Klier’s presentation was simply called “Economic Outlook — A Midwest Perspective,” but his specialty as an economist is ongoing study of the automobile industry.
As to the economy in general, Klier noted that we are seeing “strong fundamentals,” specifically “sustained growth in corporate profits,” and household debt is shrinking as Americans are saving more than they used to. The downside is the increase in oil prices, the ongoing EU debt crisis and the continuing home foreclosures in the U.S.
In the U.S. economy, the auto industry is not nearly as dominant as it once was, but it’s far from dead. Light vehicle sales in the U.S. “are coming back,” estimated to be about 13.4 million this year. Fewer than 8 million of those vehicles will be made in the U.S., according to Klier’s estimate.
The long-term decline in the Detroit Big Three’s combined market share halted in 2010, said Klier; they are much leaner now and in better shape to compete against the Asian car makers.
As for Michigan in particular, Klier sketched an interesting picture of the geographic changes in U.S. auto production from 1980 to now. Back then, the industry was more spread out over the country, with auto assembly plants on both coasts as well as in the Midwest. Today, there are no conventional auto assembly plants on either coast, although there is now an assembly plant on each coast for electric vehicles. Electric car production, however, is still far below the scale of conventional auto production, and the big unknown so far, according to Klier, is just how many electric or hybrid vehicles are Americans really going to buy?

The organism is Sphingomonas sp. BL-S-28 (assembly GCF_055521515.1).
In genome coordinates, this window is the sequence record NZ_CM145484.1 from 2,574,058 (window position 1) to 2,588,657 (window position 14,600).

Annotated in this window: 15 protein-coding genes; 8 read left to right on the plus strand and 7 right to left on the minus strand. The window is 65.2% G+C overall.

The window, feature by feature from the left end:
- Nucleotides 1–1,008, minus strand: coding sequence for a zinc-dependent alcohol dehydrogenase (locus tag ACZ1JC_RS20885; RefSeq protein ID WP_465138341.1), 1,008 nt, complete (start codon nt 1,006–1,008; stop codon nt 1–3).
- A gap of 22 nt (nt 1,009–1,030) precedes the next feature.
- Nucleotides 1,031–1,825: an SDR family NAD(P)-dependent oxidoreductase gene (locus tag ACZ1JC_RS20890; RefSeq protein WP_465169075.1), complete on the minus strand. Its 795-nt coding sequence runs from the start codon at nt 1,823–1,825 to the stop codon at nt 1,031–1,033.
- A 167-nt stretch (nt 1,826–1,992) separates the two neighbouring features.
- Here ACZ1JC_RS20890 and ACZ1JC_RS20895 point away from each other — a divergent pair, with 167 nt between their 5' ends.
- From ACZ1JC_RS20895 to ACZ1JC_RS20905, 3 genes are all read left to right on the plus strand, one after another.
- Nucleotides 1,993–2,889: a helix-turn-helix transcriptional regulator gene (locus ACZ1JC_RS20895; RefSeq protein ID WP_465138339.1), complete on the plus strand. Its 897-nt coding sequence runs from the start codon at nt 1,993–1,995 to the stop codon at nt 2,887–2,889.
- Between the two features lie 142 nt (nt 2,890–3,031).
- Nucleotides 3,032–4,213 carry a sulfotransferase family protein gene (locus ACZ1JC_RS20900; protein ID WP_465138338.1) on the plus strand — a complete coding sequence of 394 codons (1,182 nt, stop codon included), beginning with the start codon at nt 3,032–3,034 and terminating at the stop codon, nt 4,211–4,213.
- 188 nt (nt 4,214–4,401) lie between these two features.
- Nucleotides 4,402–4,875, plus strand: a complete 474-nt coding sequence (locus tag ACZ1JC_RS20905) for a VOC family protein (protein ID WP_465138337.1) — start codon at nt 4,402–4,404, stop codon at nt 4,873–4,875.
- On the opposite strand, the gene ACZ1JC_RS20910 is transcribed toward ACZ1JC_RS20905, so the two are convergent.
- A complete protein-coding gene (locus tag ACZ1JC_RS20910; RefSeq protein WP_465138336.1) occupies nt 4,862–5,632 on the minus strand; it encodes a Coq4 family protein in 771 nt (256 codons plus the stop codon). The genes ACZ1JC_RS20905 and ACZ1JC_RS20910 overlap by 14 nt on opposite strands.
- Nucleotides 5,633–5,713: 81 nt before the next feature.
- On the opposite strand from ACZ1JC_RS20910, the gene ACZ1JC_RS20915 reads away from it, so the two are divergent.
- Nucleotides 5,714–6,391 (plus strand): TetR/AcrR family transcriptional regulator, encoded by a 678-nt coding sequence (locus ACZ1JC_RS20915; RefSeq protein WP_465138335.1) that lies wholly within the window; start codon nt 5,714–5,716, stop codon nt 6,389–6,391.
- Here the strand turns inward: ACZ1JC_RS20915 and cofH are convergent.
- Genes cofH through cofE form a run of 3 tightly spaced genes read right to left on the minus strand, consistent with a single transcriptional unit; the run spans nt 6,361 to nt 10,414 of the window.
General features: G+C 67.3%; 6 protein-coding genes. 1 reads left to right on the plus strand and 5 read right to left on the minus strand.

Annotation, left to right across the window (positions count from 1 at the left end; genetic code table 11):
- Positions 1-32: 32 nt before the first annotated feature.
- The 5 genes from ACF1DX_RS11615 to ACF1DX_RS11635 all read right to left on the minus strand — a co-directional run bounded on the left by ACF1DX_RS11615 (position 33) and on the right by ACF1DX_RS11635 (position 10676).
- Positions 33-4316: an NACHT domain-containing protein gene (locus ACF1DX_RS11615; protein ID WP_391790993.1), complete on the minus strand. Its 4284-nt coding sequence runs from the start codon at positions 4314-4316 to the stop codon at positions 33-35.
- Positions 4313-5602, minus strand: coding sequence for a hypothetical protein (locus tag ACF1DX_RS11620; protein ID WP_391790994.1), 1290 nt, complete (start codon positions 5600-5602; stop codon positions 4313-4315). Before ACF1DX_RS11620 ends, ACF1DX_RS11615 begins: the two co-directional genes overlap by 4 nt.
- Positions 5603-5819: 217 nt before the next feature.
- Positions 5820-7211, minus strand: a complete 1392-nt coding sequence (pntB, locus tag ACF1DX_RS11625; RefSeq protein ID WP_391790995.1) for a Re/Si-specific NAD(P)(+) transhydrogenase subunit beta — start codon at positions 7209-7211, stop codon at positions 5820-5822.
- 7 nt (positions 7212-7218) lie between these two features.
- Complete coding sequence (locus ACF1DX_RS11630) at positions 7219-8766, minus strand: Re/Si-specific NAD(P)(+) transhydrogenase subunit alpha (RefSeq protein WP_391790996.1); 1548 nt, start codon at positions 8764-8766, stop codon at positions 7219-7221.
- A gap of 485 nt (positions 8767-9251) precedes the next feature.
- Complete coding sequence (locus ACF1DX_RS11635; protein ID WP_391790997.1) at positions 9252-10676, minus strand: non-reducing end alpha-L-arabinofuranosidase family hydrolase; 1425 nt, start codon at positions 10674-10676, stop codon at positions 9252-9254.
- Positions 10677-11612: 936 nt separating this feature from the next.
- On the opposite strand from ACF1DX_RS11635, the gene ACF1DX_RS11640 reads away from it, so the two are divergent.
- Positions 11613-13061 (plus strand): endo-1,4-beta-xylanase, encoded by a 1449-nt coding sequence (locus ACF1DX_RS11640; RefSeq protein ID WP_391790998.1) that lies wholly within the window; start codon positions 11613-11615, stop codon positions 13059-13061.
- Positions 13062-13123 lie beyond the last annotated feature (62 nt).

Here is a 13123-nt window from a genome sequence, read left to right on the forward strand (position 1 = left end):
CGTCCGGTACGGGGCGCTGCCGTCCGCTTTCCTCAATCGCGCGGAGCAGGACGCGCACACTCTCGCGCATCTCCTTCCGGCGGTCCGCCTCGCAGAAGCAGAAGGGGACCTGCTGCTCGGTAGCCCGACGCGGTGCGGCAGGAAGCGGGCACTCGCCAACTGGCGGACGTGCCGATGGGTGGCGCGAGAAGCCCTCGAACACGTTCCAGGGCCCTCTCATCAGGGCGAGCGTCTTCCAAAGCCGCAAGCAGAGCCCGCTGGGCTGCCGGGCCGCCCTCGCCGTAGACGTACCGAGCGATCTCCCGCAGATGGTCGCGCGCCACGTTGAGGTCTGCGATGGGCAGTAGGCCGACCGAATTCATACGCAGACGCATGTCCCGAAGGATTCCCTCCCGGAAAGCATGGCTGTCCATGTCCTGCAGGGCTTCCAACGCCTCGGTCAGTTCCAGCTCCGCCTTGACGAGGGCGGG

“So both coasts are now empty of (conventional) vehicle assembly,” he told the Business Journal. “It’s all in Auto Alley, except for two plants in Texas.”
What he calls Auto Alley is a swath of states topped by Michigan and eastern Ontario, which have the highest concentration of auto assembly plants.
As for Michigan, its light vehicle output in 2010 represented 21 percent of the U.S. total, said Klier. Almost 35,000 people in Michigan were employed in auto assembly plants, and more than 85,000 in parts production. Together, that is 21 percent of the 570,000 people working in U.S. automotive production.